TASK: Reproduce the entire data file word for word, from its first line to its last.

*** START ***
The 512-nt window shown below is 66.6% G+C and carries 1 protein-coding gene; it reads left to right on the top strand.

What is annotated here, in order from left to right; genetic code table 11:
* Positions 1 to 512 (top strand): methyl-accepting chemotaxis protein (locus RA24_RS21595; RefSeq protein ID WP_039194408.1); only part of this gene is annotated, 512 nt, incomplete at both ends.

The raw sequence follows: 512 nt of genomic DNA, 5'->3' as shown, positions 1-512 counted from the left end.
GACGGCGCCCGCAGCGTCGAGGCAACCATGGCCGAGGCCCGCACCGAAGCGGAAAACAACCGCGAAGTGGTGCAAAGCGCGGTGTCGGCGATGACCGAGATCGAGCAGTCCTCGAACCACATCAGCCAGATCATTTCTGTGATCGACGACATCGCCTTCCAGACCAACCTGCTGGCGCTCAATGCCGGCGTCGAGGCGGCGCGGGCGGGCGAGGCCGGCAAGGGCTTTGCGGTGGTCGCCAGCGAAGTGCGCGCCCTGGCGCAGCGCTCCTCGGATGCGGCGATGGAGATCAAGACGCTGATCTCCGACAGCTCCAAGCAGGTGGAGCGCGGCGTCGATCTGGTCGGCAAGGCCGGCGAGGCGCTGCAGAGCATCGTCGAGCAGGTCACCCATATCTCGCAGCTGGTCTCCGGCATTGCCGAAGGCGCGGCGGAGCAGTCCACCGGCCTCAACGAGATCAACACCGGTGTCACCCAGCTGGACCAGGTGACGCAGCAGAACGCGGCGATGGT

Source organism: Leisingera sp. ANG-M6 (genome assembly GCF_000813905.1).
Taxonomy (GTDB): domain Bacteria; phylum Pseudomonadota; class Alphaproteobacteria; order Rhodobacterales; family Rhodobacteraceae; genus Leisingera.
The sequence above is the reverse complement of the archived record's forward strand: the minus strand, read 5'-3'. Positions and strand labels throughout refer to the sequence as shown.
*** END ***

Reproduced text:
The 512-nt window shown below is 66.6% G+C and carries 1 protein-coding gene; it reads left to right on the top strand.

What is annotated here, in order from left to right; genetic code table 11:
* Positions 1 to 512 (top strand): methyl-accepting chemotaxis protein (locus RA24_RS21595; RefSeq protein ID WP_039194408.1); only part of this gene is annotated, 512 nt, incomplete at both ends.

The raw sequence follows: 512 nt of genomic DNA, 5'->3' as shown, positions 1-512 counted from the left end.
GACGGCGCCCGCAGCGTCGAGGCAACCATGGCCGAGGCCCGCACCGAAGCGGAAAACAACCGCGAAGTGGTGCAAAGCGCGGTGTCGGCGATGACCGAGATCGAGCAGTCCTCGAACCACATCAGCCAGATCATTTCTGTGATCGACGACATCGCCTTCCAGACCAACCTGCTGGCGCTCAATGCCGGCGTCGAGGCGGCGCGGGCGGGCGAGGCCGGCAAGGGCTTTGCGGTGGTCGCCAGCGAAGTGCGCGCCCTGGCGCAGCGCTCCTCGGATGCGGCGATGGAGATCAAGACGCTGATCTCCGACAGCTCCAAGCAGGTGGAGCGCGGCGTCGATCTGGTCGGCAAGGCCGGCGAGGCGCTGCAGAGCATCGTCGAGCAGGTCACCCATATCTCGCAGCTGGTCTCCGGCATTGCCGAAGGCGCGGCGGAGCAGTCCACCGGCCTCAACGAGATCAACACCGGTGTCACCCAGCTGGACCAGGTGACGCAGCAGAACGCGGCGATGGT

Source organism: Leisingera sp. ANG-M6 (genome assembly GCF_000813905.1).
Taxonomy (GTDB): domain Bacteria; phylum Pseudomonadota; class Alphaproteobacteria; order Rhodobacterales; family Rhodobacteraceae; genus Leisingera.
The sequence above is the reverse complement of the archived record's forward strand: the minus strand, read 5'-3'. Positions and strand labels throughout refer to the sequence as shown.